Some people do not like double-blind tests, believing themselves to be immune to hidden biases. However, there is no evidence to prove that even the best of intentions enable a person to avoid subconsciously tilting his/her test responses in a preferred direction. (Perhaps a Vulcan could?)

Resistance to double-blind testing is not limited to those who believe tube amplifiers sound better, although some of those listeners still offer objections to the elaborate test protocols. Some people firmly believe that any well-designed IC-based amplifier sounds better than any hollow-state amplifier and still claim that double-blind testing is unnecessary for them. Perhaps the most convincing for me personally was an individual who told me he made a change that was expected to make an amplifier sound better, but he was surprised to find that it sounded worse. No details of the test protocol were given. Of course, this amounts to hearsay, and thus cannot be considered scientific evidence.


In 1977, the British magazine Hi-Fi News and Record Review published an article by Jean Hiraga detailing sensitive distortion measurements made in Japan on a variety of tube and solid-state amplifiers that operated well below clipping. The article was reprinted by audioXpress in the March, 2004 issue. This article showed conclusively that differences in the distortion spectra of excellent amplifiers do exist, but no effort was made to correlate these measured differences with perception.

In the March, 1980 issue of High Fidelity magazine, “The Great Ego-Crunchers: Equalized Double-Blind Tests” by Daniel Shanefield was published. This article directly addressed the perception issue. Shanefield mentions the division of audiophiles into “golden ears” who insisted that they could hear differences in amplifiers and “nonbelievers,” who constitute the majority. He makes the statement: “In the next few years (after 1970) several small-circulation magazines espoused the golden-ear point of view, though they often disagreed with each other about which components were truly excellent and even changed their minds drastically from issue to issue.” Shanefield’s conclusion was that audible differences among good-to-excellent amplifiers do indeed exist, but that if the frequency response of all amplifiers under test was equalized to be flat within 0.25 dB, no perceptible difference remained. He includes the somewhat startling detail that when he compared three Dynaco 400 samples, frequency response differences of a few tenths of a decibel did exist, and the amplifiers did sound different. His experimental protocol ensured that the amplifiers were operated well below clipping. Shanefield’s tests were subsequently replicated by several members of the Boston Audio Society.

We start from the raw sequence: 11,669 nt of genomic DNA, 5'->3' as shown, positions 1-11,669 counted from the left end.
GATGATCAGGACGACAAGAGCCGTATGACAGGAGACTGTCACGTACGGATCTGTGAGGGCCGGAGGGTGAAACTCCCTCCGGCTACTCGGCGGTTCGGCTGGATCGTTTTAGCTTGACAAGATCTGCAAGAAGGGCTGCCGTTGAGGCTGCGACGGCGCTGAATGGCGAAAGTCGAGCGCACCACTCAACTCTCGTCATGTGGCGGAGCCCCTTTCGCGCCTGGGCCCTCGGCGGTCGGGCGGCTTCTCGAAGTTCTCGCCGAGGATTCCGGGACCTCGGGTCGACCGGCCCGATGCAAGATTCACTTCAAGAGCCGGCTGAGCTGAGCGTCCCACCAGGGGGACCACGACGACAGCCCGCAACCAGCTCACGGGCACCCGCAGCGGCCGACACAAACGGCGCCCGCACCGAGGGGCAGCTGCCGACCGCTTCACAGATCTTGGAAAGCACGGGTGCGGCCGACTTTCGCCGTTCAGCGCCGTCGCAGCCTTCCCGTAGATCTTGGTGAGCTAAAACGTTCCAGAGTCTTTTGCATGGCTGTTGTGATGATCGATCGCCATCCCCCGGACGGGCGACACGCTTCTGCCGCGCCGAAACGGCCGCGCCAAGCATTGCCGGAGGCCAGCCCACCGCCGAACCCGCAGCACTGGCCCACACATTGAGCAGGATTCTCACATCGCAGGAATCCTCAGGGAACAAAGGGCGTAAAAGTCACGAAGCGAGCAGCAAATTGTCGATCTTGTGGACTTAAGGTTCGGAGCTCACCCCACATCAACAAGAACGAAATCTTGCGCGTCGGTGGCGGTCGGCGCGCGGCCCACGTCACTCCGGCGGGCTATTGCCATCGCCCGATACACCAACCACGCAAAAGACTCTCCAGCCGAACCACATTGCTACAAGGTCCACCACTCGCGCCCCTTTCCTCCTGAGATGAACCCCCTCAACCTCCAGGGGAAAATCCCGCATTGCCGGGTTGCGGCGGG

In October 1991, David Clark of DLC Design presented the paper, “Ten Years of A/B/X Testing” at the 91st Convention of the Audio Engineering Society. A/B/X amplifier tests compare an unknown amplifier “X” with two known amplifiers, “A” and “B.” The test subject’s goal is to determine whether “X” is “A” or “B.” For example, an excellent amplifier can be used as “A,” and a medium-grade amplifier as “B.” The test subject can switch at will among “A,” “B,” and “X,” but the switches may be connected so that position “X” is actually amplifier “A” (see Photo 2). If the subject can reliably identify “A” is “X,” then clearly the difference between “A” and “B” is perceptible to him. If not, we cannot conclude that there are physical causes for the differences that some listeners perceive under less-controlled conditions.

Photo 2: A flick of the switch enables test subjects to switch amplifiers. Sometimes “X” was the same amplifier as “A” or “B.”

A/B/X tests are usually double blind, but they do not require the equipment’s brand/model under test be kept from the listeners, since neither the listener nor the test operator knows which is “A,” “B,” or “X.” Test subjects are not permitted to communicate with each other.

In an A/B/X test, the listener chooses when to flip the switch, allowing whatever amount of time he feels is needed to properly identify the unit under test as “A” or “B.” A test may span several listening sessions, if the listener so chooses, or may be finished quickly if the listener is confident he has determined the identity of “A” or “B” as “X” in a short time.